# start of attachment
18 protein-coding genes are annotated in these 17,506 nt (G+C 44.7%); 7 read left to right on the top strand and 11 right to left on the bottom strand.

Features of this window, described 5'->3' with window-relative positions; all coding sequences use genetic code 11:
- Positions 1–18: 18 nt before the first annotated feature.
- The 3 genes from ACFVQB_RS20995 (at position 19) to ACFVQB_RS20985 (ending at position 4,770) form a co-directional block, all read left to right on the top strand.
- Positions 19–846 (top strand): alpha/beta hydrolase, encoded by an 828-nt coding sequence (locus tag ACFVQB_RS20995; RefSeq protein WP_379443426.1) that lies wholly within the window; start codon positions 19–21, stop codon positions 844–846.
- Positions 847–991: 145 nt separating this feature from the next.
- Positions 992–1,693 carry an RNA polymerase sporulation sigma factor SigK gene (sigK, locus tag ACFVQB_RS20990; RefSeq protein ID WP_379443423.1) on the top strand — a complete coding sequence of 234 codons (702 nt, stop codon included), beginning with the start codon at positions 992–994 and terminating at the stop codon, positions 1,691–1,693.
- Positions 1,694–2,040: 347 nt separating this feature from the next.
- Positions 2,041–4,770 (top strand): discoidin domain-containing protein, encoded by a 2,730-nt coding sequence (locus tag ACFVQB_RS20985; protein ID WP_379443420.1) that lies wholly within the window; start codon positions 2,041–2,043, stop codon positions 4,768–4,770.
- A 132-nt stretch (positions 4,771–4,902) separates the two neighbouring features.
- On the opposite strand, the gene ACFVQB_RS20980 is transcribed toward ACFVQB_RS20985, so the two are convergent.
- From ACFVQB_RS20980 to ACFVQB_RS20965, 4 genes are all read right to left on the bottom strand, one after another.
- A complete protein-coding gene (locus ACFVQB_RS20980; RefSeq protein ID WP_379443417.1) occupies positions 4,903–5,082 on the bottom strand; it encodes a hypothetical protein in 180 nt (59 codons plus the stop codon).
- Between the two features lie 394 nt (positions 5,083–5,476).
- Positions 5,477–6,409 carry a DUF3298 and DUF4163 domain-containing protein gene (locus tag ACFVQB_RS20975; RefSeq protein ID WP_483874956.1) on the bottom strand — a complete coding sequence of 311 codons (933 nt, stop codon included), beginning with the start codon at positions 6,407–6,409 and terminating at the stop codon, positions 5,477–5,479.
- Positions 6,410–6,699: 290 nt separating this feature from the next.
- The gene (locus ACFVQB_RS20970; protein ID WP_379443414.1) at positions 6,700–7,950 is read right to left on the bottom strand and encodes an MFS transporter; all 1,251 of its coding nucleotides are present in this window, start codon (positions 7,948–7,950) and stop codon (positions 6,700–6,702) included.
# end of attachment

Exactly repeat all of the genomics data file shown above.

18 protein-coding genes are annotated in these 17,506 nt (G+C 44.7%); 7 read left to right on the top strand and 11 right to left on the bottom strand.

Features of this window, described 5'->3' with window-relative positions; all coding sequences use genetic code 11:
- Positions 1–18: 18 nt before the first annotated feature.
- The 3 genes from ACFVQB_RS20995 (at position 19) to ACFVQB_RS20985 (ending at position 4,770) form a co-directional block, all read left to right on the top strand.
- Positions 19–846 (top strand): alpha/beta hydrolase, encoded by an 828-nt coding sequence (locus tag ACFVQB_RS20995; RefSeq protein WP_379443426.1) that lies wholly within the window; start codon positions 19–21, stop codon positions 844–846.
- Positions 847–991: 145 nt separating this feature from the next.
- Positions 992–1,693 carry an RNA polymerase sporulation sigma factor SigK gene (sigK, locus tag ACFVQB_RS20990; RefSeq protein ID WP_379443423.1) on the top strand — a complete coding sequence of 234 codons (702 nt, stop codon included), beginning with the start codon at positions 992–994 and terminating at the stop codon, positions 1,691–1,693.
- Positions 1,694–2,040: 347 nt separating this feature from the next.
- Positions 2,041–4,770 (top strand): discoidin domain-containing protein, encoded by a 2,730-nt coding sequence (locus tag ACFVQB_RS20985; protein ID WP_379443420.1) that lies wholly within the window; start codon positions 2,041–2,043, stop codon positions 4,768–4,770.
- A 132-nt stretch (positions 4,771–4,902) separates the two neighbouring features.
- On the opposite strand, the gene ACFVQB_RS20980 is transcribed toward ACFVQB_RS20985, so the two are convergent.
- From ACFVQB_RS20980 to ACFVQB_RS20965, 4 genes are all read right to left on the bottom strand, one after another.
- A complete protein-coding gene (locus ACFVQB_RS20980; RefSeq protein ID WP_379443417.1) occupies positions 4,903–5,082 on the bottom strand; it encodes a hypothetical protein in 180 nt (59 codons plus the stop codon).
- Between the two features lie 394 nt (positions 5,083–5,476).
- Positions 5,477–6,409 carry a DUF3298 and DUF4163 domain-containing protein gene (locus tag ACFVQB_RS20975; RefSeq protein ID WP_483874956.1) on the bottom strand — a complete coding sequence of 311 codons (933 nt, stop codon included), beginning with the start codon at positions 6,407–6,409 and terminating at the stop codon, positions 5,477–5,479.
- Positions 6,410–6,699: 290 nt separating this feature from the next.
- The gene (locus ACFVQB_RS20970; protein ID WP_379443414.1) at positions 6,700–7,950 is read right to left on the bottom strand and encodes an MFS transporter; all 1,251 of its coding nucleotides are present in this window, start codon (positions 7,948–7,950) and stop codon (positions 6,700–6,702) included.